Gallery to host spring show opening

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MANCHESTER — On March 31 from 4 to 7 p.m., Start Space opens its Spring Show with thirteen artists. The event will include an art performance called RiteMinded, by Eva Schmidt, which explores ritual and celebrates the arrival of spring and live Jazz performed by BBA senior Matthew Madiera who will be playing a mix of jazz with hip -op melodies.

Start Space, focusing on nonrepresentational and abstract art, is curated by gallery owners Michael and Carolina Ellenbogen.

"For an artist to be considered for an exhibition at Start Space," say the Ellenbogens, "the combination of the idea, the execution and the artist need to offer something different and new to think about."

Harry Tabak and Rodrigo Nava are exhibiting sculptors. Tabak has participated in three residency programs at MassMoCA and has artworks in the Brooklyn Museum, Wichita Art Museum, Weatherspoon Art Museum and numerous private and corporate collections.

His show reflects a strong bond with nature and an obsession with the lyrical forms and movement of grapevines.

Harry Rich, Dan Mosheim Dona Mara, Elizabeth Nagle, Carolina Ellenbogen and Michael Williams are painters in the spring show.

Rich's paintings build on the explosive heritage of The New York School while remaining within the borders of Modernism. Mosheim, inspired by the work of abstract expressionists, applies color and paint in his bold, direct artworks.

Mara's mixed-media paintings are planes of space, light, color, texture and form that suggest places of beauty and often start with a view to nature through a screened, frosted or rainy window.

Nagle's show titled "Go Play Outside" is a narrative written in a language made up of color, gesture, marks, drips, collage, printmaking and drawing and relates to the muffled, less bold moments, of Spring's arrival. And Carolina Ellenbogen's two series of minimalist artworks, "When the Light Folds" and "When the Light Breaks into Pieces," focus on projected light and use a combination of glazing, scumbling and washings of oils to depict transparency.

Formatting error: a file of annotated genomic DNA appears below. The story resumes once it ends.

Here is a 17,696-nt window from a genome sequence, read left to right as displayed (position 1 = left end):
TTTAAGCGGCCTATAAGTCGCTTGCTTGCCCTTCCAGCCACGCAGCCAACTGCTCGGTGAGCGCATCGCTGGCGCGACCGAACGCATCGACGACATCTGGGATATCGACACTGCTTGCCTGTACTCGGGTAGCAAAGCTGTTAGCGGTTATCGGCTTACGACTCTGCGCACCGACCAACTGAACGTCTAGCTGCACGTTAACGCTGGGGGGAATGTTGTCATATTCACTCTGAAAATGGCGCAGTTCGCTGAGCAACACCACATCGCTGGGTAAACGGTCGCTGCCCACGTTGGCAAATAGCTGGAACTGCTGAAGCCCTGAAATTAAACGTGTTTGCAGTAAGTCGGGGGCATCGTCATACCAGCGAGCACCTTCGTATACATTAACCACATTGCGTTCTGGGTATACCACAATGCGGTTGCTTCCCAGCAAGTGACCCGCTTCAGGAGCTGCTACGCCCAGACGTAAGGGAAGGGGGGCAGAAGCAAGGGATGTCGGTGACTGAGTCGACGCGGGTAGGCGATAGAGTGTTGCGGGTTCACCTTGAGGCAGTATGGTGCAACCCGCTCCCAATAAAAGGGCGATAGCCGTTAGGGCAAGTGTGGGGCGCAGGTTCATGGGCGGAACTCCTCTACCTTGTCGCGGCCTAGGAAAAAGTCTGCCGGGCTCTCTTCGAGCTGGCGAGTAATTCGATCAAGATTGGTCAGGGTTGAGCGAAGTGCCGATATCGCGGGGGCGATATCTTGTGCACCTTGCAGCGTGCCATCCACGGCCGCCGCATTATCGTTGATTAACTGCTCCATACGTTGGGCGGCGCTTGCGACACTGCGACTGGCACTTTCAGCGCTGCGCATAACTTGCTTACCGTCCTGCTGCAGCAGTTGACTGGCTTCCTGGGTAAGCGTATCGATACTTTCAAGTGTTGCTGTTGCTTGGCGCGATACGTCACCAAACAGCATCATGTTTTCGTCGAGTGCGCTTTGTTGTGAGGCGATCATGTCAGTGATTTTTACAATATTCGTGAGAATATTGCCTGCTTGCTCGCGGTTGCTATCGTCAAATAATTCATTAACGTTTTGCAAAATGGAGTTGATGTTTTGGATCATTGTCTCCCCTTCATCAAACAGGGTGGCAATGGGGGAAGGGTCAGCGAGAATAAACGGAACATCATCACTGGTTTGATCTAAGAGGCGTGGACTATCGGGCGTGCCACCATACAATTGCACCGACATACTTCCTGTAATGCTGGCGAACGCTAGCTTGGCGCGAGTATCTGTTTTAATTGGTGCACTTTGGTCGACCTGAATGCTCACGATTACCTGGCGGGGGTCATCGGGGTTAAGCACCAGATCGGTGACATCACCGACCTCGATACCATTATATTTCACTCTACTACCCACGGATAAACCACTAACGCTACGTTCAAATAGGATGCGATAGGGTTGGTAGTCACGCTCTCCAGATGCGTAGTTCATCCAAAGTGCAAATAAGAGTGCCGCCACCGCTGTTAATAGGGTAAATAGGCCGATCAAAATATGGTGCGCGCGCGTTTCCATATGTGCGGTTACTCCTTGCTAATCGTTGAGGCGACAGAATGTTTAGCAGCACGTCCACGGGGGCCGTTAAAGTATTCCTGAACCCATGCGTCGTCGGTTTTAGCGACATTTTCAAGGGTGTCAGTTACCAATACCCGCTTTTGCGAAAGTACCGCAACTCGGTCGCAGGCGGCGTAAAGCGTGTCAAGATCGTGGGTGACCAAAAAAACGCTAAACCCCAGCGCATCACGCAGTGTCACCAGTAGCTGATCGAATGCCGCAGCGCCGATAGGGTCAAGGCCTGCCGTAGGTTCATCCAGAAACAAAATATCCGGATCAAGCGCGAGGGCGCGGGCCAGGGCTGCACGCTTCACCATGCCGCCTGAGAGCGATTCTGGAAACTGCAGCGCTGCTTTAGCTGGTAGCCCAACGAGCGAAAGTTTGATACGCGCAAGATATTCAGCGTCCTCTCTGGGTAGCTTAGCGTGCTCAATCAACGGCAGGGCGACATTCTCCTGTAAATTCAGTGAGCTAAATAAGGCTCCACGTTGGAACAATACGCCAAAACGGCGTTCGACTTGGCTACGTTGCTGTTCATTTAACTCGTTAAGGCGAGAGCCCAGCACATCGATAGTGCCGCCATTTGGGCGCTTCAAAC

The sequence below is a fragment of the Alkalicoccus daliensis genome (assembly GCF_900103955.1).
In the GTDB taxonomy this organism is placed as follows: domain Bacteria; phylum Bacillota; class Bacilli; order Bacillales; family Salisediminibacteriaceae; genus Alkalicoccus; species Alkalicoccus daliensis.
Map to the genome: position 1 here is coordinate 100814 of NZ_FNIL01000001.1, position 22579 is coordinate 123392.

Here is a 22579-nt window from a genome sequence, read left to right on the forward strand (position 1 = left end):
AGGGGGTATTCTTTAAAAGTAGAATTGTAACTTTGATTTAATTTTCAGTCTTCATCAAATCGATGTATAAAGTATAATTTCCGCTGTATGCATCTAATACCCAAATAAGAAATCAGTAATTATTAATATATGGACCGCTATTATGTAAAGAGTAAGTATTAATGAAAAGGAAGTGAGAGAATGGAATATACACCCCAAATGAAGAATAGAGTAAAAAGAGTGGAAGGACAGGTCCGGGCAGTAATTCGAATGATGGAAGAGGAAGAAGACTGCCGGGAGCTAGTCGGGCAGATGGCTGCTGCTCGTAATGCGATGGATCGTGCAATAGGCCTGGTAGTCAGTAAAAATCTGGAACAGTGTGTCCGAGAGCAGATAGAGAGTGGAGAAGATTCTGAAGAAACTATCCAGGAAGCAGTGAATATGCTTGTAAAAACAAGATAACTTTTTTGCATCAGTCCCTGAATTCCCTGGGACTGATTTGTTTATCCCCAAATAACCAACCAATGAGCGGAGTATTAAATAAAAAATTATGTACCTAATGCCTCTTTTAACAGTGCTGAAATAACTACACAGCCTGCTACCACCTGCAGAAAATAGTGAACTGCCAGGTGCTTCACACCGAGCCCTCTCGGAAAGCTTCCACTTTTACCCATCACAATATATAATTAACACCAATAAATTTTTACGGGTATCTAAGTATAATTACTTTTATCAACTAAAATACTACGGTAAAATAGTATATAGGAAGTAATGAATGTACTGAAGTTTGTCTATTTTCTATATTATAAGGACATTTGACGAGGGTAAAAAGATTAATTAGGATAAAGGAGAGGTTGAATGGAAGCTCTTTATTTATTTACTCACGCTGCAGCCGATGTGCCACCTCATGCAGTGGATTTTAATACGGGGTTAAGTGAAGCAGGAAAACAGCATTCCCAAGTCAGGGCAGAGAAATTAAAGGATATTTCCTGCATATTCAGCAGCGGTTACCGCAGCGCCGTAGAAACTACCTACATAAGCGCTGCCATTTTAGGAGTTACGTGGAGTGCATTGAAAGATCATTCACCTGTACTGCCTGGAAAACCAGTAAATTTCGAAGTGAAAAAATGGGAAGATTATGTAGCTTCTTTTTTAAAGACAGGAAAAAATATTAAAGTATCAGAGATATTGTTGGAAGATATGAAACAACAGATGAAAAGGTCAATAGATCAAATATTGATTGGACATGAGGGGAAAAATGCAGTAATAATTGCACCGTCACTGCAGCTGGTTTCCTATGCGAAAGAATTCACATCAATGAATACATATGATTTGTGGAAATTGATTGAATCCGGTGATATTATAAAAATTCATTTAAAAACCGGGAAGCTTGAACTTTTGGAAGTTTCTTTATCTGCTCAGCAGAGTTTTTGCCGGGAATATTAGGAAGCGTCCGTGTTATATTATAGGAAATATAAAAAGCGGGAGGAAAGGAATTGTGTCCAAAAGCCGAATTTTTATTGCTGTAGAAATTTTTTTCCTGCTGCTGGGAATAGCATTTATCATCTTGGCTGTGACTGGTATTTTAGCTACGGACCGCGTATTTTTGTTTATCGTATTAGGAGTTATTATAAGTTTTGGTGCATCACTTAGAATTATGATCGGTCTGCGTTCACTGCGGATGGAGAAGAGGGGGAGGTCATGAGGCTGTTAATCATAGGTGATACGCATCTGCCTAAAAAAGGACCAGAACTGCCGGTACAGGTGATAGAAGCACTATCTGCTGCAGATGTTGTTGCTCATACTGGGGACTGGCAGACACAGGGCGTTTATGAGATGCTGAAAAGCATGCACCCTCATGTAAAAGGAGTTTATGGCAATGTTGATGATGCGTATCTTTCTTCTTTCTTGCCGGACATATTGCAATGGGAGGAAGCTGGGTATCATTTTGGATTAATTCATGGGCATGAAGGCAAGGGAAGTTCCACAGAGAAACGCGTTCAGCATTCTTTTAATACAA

After 10 years of study ending at St. Martin's School of Fine Art in London, painting through the 70s while working alongside the Colorfield painters, Williams transitioned to computer-generated art in the 1990s. He says the medium "allows me to experiment, edit freely in ways never before possible, and watch a work through its evolution."

Two collage artists, Deirdre Day and Erika Lawlor Schmidt, will offer vastly different views. Day, a copywriter, academic and writer obsessed with the archaeology of dead knowledge, gathered encyclopedia and old magazines, splicing them into collage representations of a past that shapes the present, bridges disparity and creates narratives. Lawlor Schmidt uses collage as a way to bring physical fragments of the past into the present and from the present into the future.

Two photographers, Barrack Evans and Michael D. Ellenbogen, bring abstract photography to the show. Evans' "Ice Diamonds" takes aim at the remains of calved-off icebergs from Iceland's Vatnaj kull Glacier, while Ellenbogen, using the camera more like a paintbrush than a mirror to compose images and apply color, shows a series of six images that present one of the primary or secondary colors in "Primary-Secondary".

Exhibitions at Start Space are supported by patrons including Crosspoint Associates, Village Picture Shows, VTEL and Sherwin Williams.

Start Space is located at 263 Depot St., in the Manchester Shopping Center, next to Price Chopper. For more information visit www.startspace.art or www.Facebook.com/startspaces. You can also contact the gallery by email at gallery@startspace.art or call 802-768-8498.

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